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Greek bowl
MFA Acc. #: 30.213


A microscopic change from an amorphous, anisotropic material to a crystalline, isotropic substance. The term 'devitrification' is usually applied to man-made glass or ceramic glazes but may also apply to natural glass minerals such as obsidian. Devitrification occurs when the normally amorphous form of glass may slowly or rapidly becomes crystalline resulting in lost transparency and cohesive structure. Rapid devitrification may occur when molten glass is cooled too slowly thus allowing components to separate and crystallize. Slow devitrification may occur in moist soils or similar environments where alkaline components leach out, thus allowing the remaining silica-rich material to crystallize. Devitrified glass or ceramic glazes have decreased transparency and may appear to have a whitish haze or an iridescent sheen.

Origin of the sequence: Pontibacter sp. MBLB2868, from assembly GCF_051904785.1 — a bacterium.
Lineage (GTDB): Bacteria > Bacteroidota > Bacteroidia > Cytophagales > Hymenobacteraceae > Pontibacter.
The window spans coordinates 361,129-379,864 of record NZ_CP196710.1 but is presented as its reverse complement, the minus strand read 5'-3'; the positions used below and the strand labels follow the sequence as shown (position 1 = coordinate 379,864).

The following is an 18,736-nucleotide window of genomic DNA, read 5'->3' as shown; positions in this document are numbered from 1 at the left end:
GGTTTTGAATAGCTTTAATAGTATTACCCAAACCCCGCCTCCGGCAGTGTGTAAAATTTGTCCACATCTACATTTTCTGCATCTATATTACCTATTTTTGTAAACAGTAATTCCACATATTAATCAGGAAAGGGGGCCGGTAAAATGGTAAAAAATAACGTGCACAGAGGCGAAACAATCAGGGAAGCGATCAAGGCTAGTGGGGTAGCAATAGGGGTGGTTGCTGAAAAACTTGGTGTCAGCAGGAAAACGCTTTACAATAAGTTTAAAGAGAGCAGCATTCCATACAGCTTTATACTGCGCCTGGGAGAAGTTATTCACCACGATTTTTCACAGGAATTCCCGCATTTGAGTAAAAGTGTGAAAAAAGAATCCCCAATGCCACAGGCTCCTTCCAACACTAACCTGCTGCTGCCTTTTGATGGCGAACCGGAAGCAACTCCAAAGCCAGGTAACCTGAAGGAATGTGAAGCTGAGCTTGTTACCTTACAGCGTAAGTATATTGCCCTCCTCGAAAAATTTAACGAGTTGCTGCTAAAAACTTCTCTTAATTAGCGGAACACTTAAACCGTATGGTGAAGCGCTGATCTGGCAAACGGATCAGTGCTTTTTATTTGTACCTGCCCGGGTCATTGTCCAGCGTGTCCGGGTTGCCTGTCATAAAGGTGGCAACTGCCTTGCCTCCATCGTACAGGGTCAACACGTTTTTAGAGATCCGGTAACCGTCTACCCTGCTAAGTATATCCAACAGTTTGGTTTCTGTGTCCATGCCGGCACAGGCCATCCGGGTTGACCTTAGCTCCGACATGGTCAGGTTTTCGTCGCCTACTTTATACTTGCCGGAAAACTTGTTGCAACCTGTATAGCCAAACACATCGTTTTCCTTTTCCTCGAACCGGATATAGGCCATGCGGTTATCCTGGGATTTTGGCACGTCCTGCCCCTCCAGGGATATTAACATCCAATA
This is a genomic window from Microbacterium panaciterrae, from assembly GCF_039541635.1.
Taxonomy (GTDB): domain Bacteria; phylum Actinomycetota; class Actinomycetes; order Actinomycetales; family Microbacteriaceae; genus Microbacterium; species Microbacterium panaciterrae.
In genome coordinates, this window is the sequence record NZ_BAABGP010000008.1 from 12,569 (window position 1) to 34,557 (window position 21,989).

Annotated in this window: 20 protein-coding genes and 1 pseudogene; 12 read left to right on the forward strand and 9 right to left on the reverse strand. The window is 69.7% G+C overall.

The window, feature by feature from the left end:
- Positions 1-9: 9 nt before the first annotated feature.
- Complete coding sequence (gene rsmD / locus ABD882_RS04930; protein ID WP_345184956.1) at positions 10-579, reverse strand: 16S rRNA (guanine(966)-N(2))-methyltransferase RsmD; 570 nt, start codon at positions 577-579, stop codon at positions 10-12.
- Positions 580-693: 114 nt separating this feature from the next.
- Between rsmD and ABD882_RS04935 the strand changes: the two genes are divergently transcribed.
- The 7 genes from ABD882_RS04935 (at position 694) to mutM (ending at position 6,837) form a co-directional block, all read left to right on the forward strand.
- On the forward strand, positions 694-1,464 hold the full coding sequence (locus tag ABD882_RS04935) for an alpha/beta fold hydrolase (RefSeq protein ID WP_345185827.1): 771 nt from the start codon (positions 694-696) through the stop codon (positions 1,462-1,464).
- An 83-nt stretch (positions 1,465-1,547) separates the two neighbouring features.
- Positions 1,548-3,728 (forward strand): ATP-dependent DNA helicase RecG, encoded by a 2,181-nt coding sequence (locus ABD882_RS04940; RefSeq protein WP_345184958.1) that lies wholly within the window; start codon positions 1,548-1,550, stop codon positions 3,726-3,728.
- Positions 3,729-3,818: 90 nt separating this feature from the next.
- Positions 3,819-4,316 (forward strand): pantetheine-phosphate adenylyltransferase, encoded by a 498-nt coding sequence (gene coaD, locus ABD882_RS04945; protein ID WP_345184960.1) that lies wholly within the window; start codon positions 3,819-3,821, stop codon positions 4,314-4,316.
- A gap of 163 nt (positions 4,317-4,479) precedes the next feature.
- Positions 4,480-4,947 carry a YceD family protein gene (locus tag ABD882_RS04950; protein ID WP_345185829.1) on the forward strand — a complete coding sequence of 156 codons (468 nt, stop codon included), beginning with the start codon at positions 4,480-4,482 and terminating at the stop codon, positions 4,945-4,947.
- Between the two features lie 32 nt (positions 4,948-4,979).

Synonyms and Related Terms

glass sugaring; desvitrificación (Esp.); dévitrification (Fr.); devetrificazione (It.); devitrificatie (Ned.); desvitrificação (Port.)

Resources and Citations

  • Richard S. Lewis, Hawley's Condensed Chemical Dictionary, Van Nostrand Reinhold, New York, 10th ed., 1993
  • ASTM, Standard Terminology Relating to Thermophysical Properties, Annual Book of ASTM Standards, Section 6, Paints, Related Coatings and Aromatics, ASTM, E1142, 695-696, Jul-94
  • Walter C. McCrone, John Gustave Delly, The Particle Atlas, W. McCrone Associates, Chicago, IV, 1972
  • Random House, Webster's Encyclopedic Unabridged Dictionary of the English Language, Grammercy Book, New York, 1997
  • The American Heritage Dictionary or Encarta, via Microsoft Bookshelf 98, Microsoft Corp., 1998